On Writing for Comfort (And Why It Matters)


I just wrapped up another installment for a really fun-to-me project. The story is for a younger audience and I can’t wait to tell you more about it. Part of the reason why I loved this process so much, is because I enjoy worldbuilding to create that sense of wonder and whimsy. The stakes aren’t life or death, either, which is a big change and a welcome relief from the “Oh gods, oh gods, we’re all going to die!” stories and games I often pen.

Why do comfort stories matter? Stories written for comfort create safe emotional spaces. These are places our minds and hearts can go to rest from whatever is happening in our corner of the world. I strongly believe these books are not just for children. We all need a reprieve from time to time and reading a comfort story can be an act of self-care. Comfort stories can take different shapes, too, and aren’t always about obstacles that need to be overcome with violence. Those obstacles can be puzzles or misunderstandings that need to be worked out instead of a solution that can only be resolved by grabbing the biggest hammer you can find.

Some of my favorite comfort authors include Terry Pratchett, for his biting wit and commentary embedded in a gentle narrative style even when the fate of the universe is at stake, and Diana Wynne Jones who wrote several books including Howl’s Moving Castle which was adapted to a full-length animated film and produced by Studio Ghibli. Many comfort stories offer kids the ability to see themselves as the heroes in fantastic or everyday environments. Children’s books are so important in any timeline, in a world fraught with uncertainty and meanness they gift kids with the one thing we all need from time to time: hope.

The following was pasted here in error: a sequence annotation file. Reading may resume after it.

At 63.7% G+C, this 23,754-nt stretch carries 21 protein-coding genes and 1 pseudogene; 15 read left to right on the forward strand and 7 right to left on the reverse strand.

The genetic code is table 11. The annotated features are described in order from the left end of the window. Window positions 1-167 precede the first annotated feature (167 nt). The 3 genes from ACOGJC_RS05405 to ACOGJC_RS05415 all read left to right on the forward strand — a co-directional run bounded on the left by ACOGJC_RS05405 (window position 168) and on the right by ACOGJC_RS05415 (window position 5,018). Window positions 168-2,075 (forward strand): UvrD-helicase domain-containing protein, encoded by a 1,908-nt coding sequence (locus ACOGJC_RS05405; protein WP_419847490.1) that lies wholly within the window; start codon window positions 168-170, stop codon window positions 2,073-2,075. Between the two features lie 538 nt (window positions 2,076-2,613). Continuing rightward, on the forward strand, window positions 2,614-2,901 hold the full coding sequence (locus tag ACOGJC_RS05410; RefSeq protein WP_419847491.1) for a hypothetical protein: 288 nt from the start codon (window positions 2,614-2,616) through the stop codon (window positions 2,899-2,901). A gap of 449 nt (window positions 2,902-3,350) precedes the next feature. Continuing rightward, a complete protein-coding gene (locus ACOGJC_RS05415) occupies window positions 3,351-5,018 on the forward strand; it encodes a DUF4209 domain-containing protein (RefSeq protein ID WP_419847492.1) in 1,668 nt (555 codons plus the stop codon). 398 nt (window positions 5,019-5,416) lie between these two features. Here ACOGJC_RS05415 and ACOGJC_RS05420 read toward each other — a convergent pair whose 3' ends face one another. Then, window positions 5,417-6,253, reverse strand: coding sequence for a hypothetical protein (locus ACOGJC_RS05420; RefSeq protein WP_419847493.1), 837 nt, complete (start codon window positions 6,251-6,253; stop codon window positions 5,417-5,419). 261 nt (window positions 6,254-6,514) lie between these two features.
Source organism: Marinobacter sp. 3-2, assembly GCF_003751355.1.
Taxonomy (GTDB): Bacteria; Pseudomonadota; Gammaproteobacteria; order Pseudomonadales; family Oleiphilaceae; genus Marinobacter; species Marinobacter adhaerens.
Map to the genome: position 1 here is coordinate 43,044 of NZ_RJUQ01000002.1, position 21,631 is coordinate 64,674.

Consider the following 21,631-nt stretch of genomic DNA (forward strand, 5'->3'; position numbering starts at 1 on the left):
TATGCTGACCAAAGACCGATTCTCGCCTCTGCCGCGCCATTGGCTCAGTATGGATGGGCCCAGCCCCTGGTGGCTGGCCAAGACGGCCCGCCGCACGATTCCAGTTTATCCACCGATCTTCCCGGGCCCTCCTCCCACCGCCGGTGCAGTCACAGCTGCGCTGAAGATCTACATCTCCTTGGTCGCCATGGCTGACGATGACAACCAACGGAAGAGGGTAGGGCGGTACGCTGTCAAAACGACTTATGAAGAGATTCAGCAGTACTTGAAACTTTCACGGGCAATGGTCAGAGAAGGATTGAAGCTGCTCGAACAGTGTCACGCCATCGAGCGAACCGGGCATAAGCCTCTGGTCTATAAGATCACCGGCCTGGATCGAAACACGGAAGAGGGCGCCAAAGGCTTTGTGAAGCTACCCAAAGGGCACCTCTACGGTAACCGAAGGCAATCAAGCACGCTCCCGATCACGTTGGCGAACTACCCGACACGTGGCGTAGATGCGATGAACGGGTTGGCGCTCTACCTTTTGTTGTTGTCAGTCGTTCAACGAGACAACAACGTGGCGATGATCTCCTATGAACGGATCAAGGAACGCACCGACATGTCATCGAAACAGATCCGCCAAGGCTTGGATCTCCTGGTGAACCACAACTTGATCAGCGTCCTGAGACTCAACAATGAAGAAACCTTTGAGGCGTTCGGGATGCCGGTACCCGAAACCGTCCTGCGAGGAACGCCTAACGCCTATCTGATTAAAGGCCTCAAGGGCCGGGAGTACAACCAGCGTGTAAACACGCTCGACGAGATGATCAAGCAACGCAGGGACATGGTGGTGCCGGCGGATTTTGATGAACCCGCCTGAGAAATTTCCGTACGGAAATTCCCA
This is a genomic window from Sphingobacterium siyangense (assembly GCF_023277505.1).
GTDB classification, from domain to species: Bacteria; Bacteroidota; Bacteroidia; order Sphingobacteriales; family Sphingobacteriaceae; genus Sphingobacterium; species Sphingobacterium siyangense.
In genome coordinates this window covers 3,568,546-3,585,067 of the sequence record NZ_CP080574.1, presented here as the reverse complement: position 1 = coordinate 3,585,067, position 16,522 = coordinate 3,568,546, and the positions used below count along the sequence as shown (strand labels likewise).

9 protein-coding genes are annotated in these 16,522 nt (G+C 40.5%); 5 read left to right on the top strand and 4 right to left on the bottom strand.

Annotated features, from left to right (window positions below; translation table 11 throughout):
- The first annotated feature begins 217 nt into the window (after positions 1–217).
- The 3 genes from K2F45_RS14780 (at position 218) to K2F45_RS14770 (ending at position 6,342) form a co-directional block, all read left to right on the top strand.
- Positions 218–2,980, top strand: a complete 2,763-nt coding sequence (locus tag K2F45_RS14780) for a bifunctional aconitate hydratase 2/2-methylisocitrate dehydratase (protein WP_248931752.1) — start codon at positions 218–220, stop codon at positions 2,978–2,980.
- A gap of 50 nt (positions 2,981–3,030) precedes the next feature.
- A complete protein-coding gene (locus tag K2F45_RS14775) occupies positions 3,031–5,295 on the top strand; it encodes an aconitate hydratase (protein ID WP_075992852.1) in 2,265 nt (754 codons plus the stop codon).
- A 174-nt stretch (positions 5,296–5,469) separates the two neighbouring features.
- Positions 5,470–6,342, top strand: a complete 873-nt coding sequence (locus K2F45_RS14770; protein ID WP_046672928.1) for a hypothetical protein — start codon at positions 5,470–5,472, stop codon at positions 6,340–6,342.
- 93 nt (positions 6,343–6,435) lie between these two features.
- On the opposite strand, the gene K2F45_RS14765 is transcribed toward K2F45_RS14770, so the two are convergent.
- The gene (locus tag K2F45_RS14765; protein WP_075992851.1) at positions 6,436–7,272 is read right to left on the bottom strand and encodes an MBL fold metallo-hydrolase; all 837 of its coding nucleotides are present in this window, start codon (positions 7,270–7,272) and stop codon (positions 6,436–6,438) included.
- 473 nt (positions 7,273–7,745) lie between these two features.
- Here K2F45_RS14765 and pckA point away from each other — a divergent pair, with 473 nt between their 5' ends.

What about you? Do you have any comfort stories you like to read? Any authors you’d like to recommend? Please share!

Monica Valentinelli is a writer, editor, and game developer. Her portfolio includes stories, games, comics, essays, and pop culture books.

In addition to her own worlds, she has worked on a number of different properties including Firefly, Vampire: the Masquerade, Shadowrun, Hunter: the Vigil, Brandon Sanderson’s Mistborn, and Robert E. Howard’s Conan.

Looking for Monica’s books and games that are still in print? Visit Monica Valentinelli on Amazon’s Author Central or a bookstore and game store near you.

Want to Interview or Hire Me? Send Fan Mail?

Would you like to hire me? Because my projects and manuscripts are in flux, I am always open to discussing new opportunities with publishers and studios. As a full-time writer, I spend a portion of my time seeking new gigs–so don’t be afraid to reach out. If you’re interested, please e-mail me via my Contact Page. I typically reply to work-related e-mails within one-to-two business days.

Want an interview? If you’d like to interview me or request a guest blog post, please connect with me via the contact page, too. Due to time constraints and other communicative concerns, I typically don’t follow up on requests via social media.

Keen on sending fan mail? I am also happy to engage with readers and fans. Please note that I am unable to reply satisfactorily to certain types of queries related to the companies I work for due to the agreements I typically sign. If you have a question about a TV show or a line of books, the best way to get your answer is to contact the studio or publisher directly.

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